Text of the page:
Things To Do
For free monthly updates, event invitations and exclusive deals, sign-up for our newsletter!
December, 2010, Page 118
Photo by Brian Goddard
The Valley’s first licensed radio stations brought the Charleston, legendary boxing matches and breaking news into Phoenicians’ homes in the 1920s – and helped launch political careers.
Norman Rockwell’s May 20, 1922, cover for The Saturday Evening Post conveys the unrestrained delight of an older gentleman listening to the sounds of opera through headphones connected to a primitive radio kit. His wife hovers, trying to hear the newfangled technology.
It was the dawn of radio.
While Rockwell’s imagery is quaint today, its truly profound message is lost in a noisy world where professional athletes tweet about every hangnail and Facebook makes us, well, too connected. In the 1920s, radio made a big world small.
Residents in the dusty but burgeoning cowtown of Phoenix – whose population was a scant 29,053 in 1920 – could listen to the live action of a major sporting event or hear Lindbergh’s triumphant voice after he landed in Washington, D.C., from Paris. Radio helped Phoenicians fine-tune their frenetic Charlestons to the sounds of East Coast bands. They enjoyed “listening in,” as it was called, to “Amos ‘n’ Andy,” which aired locally on KTAR.
KOY traces its beginnings to October 1921, when Phoenix businessman Earl Nielsen started experimental radio station 6BBH in the storage room of his home. One month after Rockwell’s iconic “Old Couple Listening to Radio” Post cover was published, Arizona’s first licensed radio station, KTAR, aired its first broadcast under the call letters KFAD. Four months later, in September 1922, Nielsen’s fledgling station had been granted Arizona’s second commercial license and the call letters KFCB, for “Kind Friends Come Back.”
Photos courtesy of the Arizona Historical Foundation
Former Arizona Governor Jack Williams, who wore a patch over his right eye, became a well-known radio personality throughout Phoenix.
Unlike in major East Coast cities where stations crammed their way onto the dial, listeners in Phoenix had two choices – and the two stations have held a long-running spitting match over which one is the oldest. “The truth is both of those stations were sort of a duopoly for many years,” says Gary Edens, former KOY general manager and owner. Both stations changed life in Phoenix – from how families spent their leisure time to how they got their news.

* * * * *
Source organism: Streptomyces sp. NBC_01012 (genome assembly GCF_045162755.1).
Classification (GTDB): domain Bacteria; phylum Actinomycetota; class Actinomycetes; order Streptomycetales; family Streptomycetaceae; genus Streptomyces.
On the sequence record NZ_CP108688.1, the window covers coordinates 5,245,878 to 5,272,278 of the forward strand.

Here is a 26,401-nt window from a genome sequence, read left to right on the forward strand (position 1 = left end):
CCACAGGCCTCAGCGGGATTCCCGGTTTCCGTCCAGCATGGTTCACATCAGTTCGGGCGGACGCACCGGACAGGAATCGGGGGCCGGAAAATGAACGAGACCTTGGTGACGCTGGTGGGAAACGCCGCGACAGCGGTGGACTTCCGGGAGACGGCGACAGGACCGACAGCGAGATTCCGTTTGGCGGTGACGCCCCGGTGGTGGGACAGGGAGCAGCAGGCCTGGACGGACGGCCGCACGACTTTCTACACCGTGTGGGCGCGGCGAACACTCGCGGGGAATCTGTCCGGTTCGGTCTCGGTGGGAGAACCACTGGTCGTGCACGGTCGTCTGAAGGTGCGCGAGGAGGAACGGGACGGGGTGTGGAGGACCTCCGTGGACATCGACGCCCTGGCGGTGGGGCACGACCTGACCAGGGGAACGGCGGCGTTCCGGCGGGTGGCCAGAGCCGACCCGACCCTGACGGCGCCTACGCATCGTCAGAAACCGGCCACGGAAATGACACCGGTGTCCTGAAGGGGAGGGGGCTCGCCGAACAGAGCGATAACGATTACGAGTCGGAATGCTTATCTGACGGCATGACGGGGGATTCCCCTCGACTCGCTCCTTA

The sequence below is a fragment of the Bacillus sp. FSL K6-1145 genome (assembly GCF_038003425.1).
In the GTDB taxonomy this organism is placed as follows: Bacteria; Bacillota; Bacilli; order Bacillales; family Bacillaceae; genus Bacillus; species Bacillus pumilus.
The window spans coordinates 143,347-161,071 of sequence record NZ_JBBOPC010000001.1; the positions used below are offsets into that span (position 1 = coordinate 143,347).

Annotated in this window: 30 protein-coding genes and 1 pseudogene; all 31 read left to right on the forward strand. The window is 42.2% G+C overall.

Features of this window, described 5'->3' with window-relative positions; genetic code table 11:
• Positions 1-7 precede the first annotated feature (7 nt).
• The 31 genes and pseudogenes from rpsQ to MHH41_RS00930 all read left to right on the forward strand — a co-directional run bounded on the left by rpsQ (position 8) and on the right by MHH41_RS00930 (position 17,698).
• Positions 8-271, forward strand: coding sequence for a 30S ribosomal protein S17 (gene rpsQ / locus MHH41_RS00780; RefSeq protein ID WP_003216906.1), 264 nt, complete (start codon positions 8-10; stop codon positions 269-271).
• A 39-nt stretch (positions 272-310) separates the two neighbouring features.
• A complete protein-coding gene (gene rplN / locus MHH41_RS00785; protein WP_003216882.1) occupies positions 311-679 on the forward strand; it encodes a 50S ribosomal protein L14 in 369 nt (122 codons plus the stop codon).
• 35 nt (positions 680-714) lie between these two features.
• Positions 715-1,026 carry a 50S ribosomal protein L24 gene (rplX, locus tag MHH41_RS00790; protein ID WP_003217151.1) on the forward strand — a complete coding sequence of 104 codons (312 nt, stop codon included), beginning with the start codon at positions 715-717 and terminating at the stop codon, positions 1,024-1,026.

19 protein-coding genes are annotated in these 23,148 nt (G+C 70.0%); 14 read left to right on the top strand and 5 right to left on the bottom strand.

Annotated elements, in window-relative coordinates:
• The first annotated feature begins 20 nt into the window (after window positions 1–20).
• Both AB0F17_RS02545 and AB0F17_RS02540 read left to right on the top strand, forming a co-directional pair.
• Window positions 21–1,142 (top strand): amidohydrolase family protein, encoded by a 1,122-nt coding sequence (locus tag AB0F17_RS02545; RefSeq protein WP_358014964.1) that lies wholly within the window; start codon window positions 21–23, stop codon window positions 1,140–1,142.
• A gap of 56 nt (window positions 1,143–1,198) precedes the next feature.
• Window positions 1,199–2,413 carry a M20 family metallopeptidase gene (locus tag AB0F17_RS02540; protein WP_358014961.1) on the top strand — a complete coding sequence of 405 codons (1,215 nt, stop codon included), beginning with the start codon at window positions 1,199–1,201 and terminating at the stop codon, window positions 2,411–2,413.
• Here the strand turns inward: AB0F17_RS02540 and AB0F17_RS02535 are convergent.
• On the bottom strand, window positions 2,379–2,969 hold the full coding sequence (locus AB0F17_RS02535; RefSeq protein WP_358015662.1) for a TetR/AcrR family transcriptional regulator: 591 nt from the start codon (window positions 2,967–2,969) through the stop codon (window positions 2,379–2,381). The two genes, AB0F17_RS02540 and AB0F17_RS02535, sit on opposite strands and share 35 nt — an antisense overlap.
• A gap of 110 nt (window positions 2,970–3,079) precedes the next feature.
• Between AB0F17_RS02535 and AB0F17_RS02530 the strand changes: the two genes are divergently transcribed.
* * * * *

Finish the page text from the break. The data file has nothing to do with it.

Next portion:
Radio raised the curtain on the theater of the mind.
“I loved radio because of this,” says longtime Phoenix radio personality Bill Heywood. “I could create anything in your mind on radio.”
Just because Phoenix had two radio stations in 1922 didn’t mean everyone could listen. Radios were scarce in the Valley, especially in the early 1920s.
Former KTAR reporter and local historian Julian Reveles tells of how his uncle earned fame in his 1920s Phoenix neighborhood. “My Uncle Mel built one of the first few radios that they had in the inner city. He bought some tubes and whatever equipment you needed,” Reveles says. “It made my Uncle Mel’s one of the most popular houses in town because he had a radio and no one else did.”
Ed Sharpe, archivist for the Southwest Museum of Engineering, Communications and Computation in Glendale, says there was much public radio listening in the early days. “People would go by an appliance store and just hang out. You always had people listening, not buying,” he says.
While researching his book Arizona 2000: A Yearbook for the Millennium, Arizona’s official historian Marshall Trimble discovered that public radio listening areas were set up in places such as Encanto Park. Further, he found that about 10,000 people gathered along Central Avenue in Phoenix to listen to the famous “Long Count” boxing match between heavyweight champion Gene Tunney and former champion Jack Dempsey in 1927. Considering that Phoenix’s population in 1930 was 48,118, this was an astonishing turnout. “For that many people to come down to Central Avenue, it just tells you how many people wanted a radio and they didn’t have it,” Trimble says.
Known on KOY as the “voice of Arizona,” Jack Williams’ patented call was, “It’s another beautiful day in Arizona. Leave us all enjoy it!”
How much did radios cost? In the April 1924 edition of Radio magazine, a full-page advertisement for the Radio Corporation of America’s line of Radiolas promoted its popular Super-Heterodyne model for $286. Today’s inflation-adjusted equivalent would be a whopping $3,650. RCA’s cheapest model was $35, the equivalent of $446 today. According to Trimble, by the end of the 1920s, fewer than 20 percent of the homes in Arizona had a radio.
“Radio, like the automobile, was at first more or less for the rich,” says 60-year radio and television broadcast veteran Hugh Downs, who lives in Paradise Valley. “But gradually it became a medium for the lower-income [households] and truly poor. It was their escape from the tragedy of the stock market crash of ’29 and the subsequent Great Depression.”
For more of
magazine’s 'Making Airwaves', find us at newsstands Valleywide or call 480-664-3960.
today so you don’t miss another issue!
© 2007 Copyright Phoenix Magazine 15169 N. Scottsdale Road Suite C310 Scottsdale Arizona 85254
Travel & Outdoors
Best of The Valley
Phoenix Home & Garden Magazine
Advertise With Us
Web Site Design